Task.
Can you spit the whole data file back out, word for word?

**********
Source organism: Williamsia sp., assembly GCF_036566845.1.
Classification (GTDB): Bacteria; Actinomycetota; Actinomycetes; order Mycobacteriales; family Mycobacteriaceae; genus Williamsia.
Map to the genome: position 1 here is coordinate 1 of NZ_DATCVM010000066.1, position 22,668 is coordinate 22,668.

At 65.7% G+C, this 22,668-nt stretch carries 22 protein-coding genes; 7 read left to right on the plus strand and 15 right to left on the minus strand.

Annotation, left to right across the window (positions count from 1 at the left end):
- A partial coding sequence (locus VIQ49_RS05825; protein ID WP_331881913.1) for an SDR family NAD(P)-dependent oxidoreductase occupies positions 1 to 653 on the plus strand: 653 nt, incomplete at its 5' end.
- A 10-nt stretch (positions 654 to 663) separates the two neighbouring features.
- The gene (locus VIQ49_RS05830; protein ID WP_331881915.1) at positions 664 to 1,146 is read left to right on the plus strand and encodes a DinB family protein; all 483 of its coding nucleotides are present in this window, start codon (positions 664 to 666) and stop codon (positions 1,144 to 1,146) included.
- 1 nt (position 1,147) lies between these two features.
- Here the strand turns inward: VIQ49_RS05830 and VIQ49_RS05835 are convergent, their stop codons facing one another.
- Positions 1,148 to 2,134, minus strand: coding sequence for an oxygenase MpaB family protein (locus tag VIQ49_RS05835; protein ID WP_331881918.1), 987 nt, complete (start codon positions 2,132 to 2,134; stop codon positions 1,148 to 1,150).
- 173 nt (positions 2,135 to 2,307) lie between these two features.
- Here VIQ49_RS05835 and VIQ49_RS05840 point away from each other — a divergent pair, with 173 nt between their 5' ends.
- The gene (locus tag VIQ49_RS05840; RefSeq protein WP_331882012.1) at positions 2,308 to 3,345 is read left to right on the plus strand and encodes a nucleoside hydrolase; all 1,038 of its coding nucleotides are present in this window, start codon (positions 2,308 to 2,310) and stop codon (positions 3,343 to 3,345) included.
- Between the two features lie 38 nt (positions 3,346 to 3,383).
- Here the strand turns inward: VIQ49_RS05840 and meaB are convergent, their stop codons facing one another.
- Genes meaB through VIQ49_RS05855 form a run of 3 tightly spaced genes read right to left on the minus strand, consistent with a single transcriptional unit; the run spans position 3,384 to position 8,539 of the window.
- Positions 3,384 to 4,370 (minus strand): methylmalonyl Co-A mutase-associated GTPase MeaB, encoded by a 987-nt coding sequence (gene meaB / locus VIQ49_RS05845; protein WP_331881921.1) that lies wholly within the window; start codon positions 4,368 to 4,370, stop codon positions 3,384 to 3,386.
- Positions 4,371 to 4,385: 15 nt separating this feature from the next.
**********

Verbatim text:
Source organism: Williamsia sp., assembly GCF_036566845.1.
Classification (GTDB): Bacteria; Actinomycetota; Actinomycetes; order Mycobacteriales; family Mycobacteriaceae; genus Williamsia.
Map to the genome: position 1 here is coordinate 1 of NZ_DATCVM010000066.1, position 22,668 is coordinate 22,668.

At 65.7% G+C, this 22,668-nt stretch carries 22 protein-coding genes; 7 read left to right on the plus strand and 15 right to left on the minus strand.

Annotation, left to right across the window (positions count from 1 at the left end):
- A partial coding sequence (locus VIQ49_RS05825; protein ID WP_331881913.1) for an SDR family NAD(P)-dependent oxidoreductase occupies positions 1 to 653 on the plus strand: 653 nt, incomplete at its 5' end.
- A 10-nt stretch (positions 654 to 663) separates the two neighbouring features.
- The gene (locus VIQ49_RS05830; protein ID WP_331881915.1) at positions 664 to 1,146 is read left to right on the plus strand and encodes a DinB family protein; all 483 of its coding nucleotides are present in this window, start codon (positions 664 to 666) and stop codon (positions 1,144 to 1,146) included.
- 1 nt (position 1,147) lies between these two features.
- Here the strand turns inward: VIQ49_RS05830 and VIQ49_RS05835 are convergent, their stop codons facing one another.
- Positions 1,148 to 2,134, minus strand: coding sequence for an oxygenase MpaB family protein (locus tag VIQ49_RS05835; protein ID WP_331881918.1), 987 nt, complete (start codon positions 2,132 to 2,134; stop codon positions 1,148 to 1,150).
- 173 nt (positions 2,135 to 2,307) lie between these two features.
- Here VIQ49_RS05835 and VIQ49_RS05840 point away from each other — a divergent pair, with 173 nt between their 5' ends.
- The gene (locus tag VIQ49_RS05840; RefSeq protein WP_331882012.1) at positions 2,308 to 3,345 is read left to right on the plus strand and encodes a nucleoside hydrolase; all 1,038 of its coding nucleotides are present in this window, start codon (positions 2,308 to 2,310) and stop codon (positions 3,343 to 3,345) included.
- Between the two features lie 38 nt (positions 3,346 to 3,383).
- Here the strand turns inward: VIQ49_RS05840 and meaB are convergent, their stop codons facing one another.
- Genes meaB through VIQ49_RS05855 form a run of 3 tightly spaced genes read right to left on the minus strand, consistent with a single transcriptional unit; the run spans position 3,384 to position 8,539 of the window.
- Positions 3,384 to 4,370 (minus strand): methylmalonyl Co-A mutase-associated GTPase MeaB, encoded by a 987-nt coding sequence (gene meaB / locus VIQ49_RS05845; protein WP_331881921.1) that lies wholly within the window; start codon positions 4,368 to 4,370, stop codon positions 3,384 to 3,386.
- Positions 4,371 to 4,385: 15 nt separating this feature from the next.